Pretty As A Picture

07 sunriseLinda Burton posting from Saint Paul, Minnesota – The sun was up at 5:47, and I was too. I got the first load into the car even before the outside lights shut down; I was determined to beat the heat. Four loads and one orange juice later, we were on the road. The cats went back to sleep right away; I nibbled on the blueberry muffin I’d grabbed, and enjoyed the ease of the drive. A blue sky, a highway stretching straight in front of me, and mile after mile of corn; I could almost hear it growing. If I were a photographer, this is where I’d come for my postcard shots; the farm scenes were pretty as a picture – farmers 07 barn and wind turbineshouses tucked in their own personal clump of trees; their barns and silos near; all set in their personal fields of green. I-35 north from Des Moines to Saint Paul, 244 miles on a Sunday in July. I passed the sign to Ames, home of Iowa State University; a little further west is the birthplace of Mamie Doud Eisenhower. It must be hilly there in Boone County; The Boone & Scenic Valley Railroad is there, and Ledges State Park. I stopped for gas in Thornton, two miles off the freeway; no fountain drinks but the friendly lady 07 coop silosbehind the counter directed me to the ice cream freezer where she kept a bag of ice and a scoop; with her scissors she enlarged the hole in the coffee cup lid so I could poke the straw through for my ice-cold Coke. “Too hot for coffee,” we agreed. She was intrigued by the car; wanted to hear about the Journey. I asked about the giant storage silos in the middle of town. “Corn, and soybeans,” was the answer.

07 minnesota signI entered wind farm territory at the northern edge of the state; I passed Clear Lake, and crossed the Winnebago River. And then, the Minnesota state line. The difference was evident right away; more small towns, and closer together; more lakes. A tall-spired church; Round Prairie Lutheran, it said on the sign. I crossed under I-90; a road I’ve traveled so much in the past; it begins in Boston and ends in Seattle; I actually watched the last few miles of its construction from my kitchen window in 1984. I passed a sign to St Olaf 07 ski liftCollege; it reminded me of Betty White and her role on Golden Girls; she referred to St Olaf in almost every episode, and told her tales of Minnesota life. Pointy fir trees began to appear; a sign warned of “snowmaking equipment ahead” which made me laugh in the heat; in truth there was a ski lift to my left; empty chairs on a hillside that was green today.

More lakes. It’s called the Land of 10,000 Lakes, but somebody has counted 11,842 that are over 10 acres in size; with all its rivers and streams, Minnesota has more wetlands than any state except Alaska. The Mississippi River begins in Minnesota; in fact, two major drainage divides form a triple watershed. There’s the Mississippi River south to the Gulf of Mexico; the 07 St Louis RiverSaint Lawrence Seaway east to the Atlantic Ocean, and the Hudson Bay watershed north to the Arctic Ocean. Minnesota is the northernmost state (again, except for Alaska); a tiny chunk actually extends beyond the 49th parallel. Minnesota has some of the oldest rocks in the world, gneisses over 3 billion years; Minnesota has been hot and cold; basaltic lava and volcanic mountains forming the Iron Range; massive ice sheets cutting into bedrock; steep hills and streams; glacial till.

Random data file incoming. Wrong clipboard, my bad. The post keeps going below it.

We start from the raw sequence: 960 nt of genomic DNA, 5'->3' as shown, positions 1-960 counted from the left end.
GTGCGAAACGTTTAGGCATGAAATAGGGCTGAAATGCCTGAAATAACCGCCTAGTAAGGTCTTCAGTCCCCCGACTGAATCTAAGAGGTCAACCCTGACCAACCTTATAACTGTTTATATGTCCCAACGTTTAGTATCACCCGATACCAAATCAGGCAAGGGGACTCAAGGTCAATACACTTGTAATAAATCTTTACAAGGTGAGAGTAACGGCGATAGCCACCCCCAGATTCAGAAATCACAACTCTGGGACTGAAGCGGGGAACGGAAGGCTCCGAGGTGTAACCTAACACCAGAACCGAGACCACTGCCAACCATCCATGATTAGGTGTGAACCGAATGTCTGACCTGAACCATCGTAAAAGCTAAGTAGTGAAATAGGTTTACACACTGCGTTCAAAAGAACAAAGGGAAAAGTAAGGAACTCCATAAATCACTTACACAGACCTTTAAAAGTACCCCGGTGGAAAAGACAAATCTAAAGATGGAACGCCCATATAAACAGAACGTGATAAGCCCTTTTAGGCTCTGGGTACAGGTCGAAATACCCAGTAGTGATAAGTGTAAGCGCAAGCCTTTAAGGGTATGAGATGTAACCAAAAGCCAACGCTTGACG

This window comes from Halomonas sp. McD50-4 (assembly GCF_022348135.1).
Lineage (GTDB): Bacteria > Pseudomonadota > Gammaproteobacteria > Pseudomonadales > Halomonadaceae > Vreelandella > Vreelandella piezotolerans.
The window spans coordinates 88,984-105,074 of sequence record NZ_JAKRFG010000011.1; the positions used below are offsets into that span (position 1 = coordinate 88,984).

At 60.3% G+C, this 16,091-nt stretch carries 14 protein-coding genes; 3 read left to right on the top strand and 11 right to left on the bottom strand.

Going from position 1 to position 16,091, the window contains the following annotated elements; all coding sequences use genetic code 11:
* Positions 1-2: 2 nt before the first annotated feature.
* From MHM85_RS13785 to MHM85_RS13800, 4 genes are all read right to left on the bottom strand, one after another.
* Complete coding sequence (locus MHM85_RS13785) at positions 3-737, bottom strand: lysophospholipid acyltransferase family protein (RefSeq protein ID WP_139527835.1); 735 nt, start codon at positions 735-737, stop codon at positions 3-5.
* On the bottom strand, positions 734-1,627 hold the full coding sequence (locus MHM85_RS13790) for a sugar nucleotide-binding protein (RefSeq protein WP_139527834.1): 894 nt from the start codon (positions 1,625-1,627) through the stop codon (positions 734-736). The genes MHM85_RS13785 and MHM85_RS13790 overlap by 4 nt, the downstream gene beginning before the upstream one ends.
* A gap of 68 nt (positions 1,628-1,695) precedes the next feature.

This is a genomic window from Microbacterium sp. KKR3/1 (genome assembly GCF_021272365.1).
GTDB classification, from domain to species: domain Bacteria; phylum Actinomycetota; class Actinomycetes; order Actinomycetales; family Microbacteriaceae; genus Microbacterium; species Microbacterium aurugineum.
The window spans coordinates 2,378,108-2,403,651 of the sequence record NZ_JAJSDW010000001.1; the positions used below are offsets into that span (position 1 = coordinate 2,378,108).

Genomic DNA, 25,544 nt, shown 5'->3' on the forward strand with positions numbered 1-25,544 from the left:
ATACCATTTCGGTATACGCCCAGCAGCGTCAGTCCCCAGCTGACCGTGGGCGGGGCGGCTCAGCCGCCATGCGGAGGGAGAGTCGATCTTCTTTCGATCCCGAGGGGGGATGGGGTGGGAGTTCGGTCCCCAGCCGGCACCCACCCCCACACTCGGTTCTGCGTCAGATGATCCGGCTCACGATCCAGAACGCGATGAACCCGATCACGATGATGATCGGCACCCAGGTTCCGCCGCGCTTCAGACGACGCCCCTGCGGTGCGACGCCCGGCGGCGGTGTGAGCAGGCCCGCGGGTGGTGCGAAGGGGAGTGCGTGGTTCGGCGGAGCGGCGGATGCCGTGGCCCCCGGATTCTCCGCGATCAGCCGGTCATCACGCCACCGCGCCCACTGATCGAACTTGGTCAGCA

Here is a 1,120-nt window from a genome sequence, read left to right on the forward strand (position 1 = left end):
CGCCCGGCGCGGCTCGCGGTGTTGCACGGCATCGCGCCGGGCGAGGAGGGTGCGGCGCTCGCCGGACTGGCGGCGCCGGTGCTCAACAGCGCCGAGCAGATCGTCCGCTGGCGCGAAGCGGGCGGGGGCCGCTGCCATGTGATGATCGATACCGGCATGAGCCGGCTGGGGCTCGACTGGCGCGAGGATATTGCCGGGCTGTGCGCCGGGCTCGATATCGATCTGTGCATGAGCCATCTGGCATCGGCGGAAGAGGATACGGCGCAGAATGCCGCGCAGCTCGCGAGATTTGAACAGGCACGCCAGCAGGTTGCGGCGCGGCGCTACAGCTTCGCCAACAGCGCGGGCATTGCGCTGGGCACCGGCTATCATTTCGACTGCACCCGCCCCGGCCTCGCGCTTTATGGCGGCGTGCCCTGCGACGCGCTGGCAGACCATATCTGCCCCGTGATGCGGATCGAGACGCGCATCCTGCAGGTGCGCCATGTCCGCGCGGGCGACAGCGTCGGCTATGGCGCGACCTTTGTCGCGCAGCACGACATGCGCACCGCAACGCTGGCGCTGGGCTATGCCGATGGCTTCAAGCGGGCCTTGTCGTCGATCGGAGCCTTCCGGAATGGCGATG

Traffic began to thicken as I approached Burnsville; the GPS directed me to follow I-35 West; my hotel is in Bloomington, about ten miles from the capitol in Saint Paul (nothing pet-friendly any closer). I’ve been “west of the Mississippi” since I crossed into Missouri May 21st; now for the trickiest “Capital City Trivia” question of all. How many capital cities are east of the Mississippi River? The answer is 28. And how many are west? The answer is 23. You will notice that brings a total of 51. Saint Paul, you see, is on BOTH sides of the Mississippi River! The capitol building is on the east side, but a section of the incorporated city is across on the west side as well. Bloomington, however is west, so I’ll be crossing back and forth over the river during my stay.

07 saint paul and riverSaint Paul, with a population of 285,068 (US 2010 Census), is the 13th largest capital city, a fact which belies the reality of the number of people in the area. It is one of the “twins” in the Twin Cities, adjacent to Minneapolis; the two are surrounded by suburbs such as Bloomington, Burnsville, and Eagan to the south; Minnetonka, Eden Prairie, and Plymouth to the west, Coon Rapids, Blaine, Fridley, and Arden Hills to the north; Maplewood, Oakdale, and Woodbury to the east. There is West Saint Paul, North Saint Paul, South Saint Paul, and just plain Saint Paul. Add it up and you have a metro area of over 3.3 million people. European settlers were primarily Scandinavian and German; today the city’s makeup is 56% White, 10% Hispanic, 16% Black, and 15% Asian, making it the 3rd highest Asian-populated capital city, after Honolulu and Sacramento. A high percentage are Hmong immigrants from Vietnam, Laos, Cambodia, Thailand, and Myanmar; Saint Paul is the location of the Hmong Archives.

07 capitol snowSaint Paul boasts being one of the most literate and one of the healthiest cities in the country; it also lays claim to being the coldest, with an average annual temperature of 45.4F. Cold Arctic air grabs hold in the months of December, January and February. But today, it’s July hot; I reached my hotel before 1 PM and quickly got the cats inside. We took an air-conditioned nap; I finished unloading in the cooler evening air. But the skies are clear and only one stormy day is predicted for the next week. I’ll have over fifteen hours of summer daylight every day; plenty of time to enjoy cruising the Mississippi River, shopping the Mall of America, and meeting new people in Saint Paul, Minnesota, another pretty-as-a-picture place.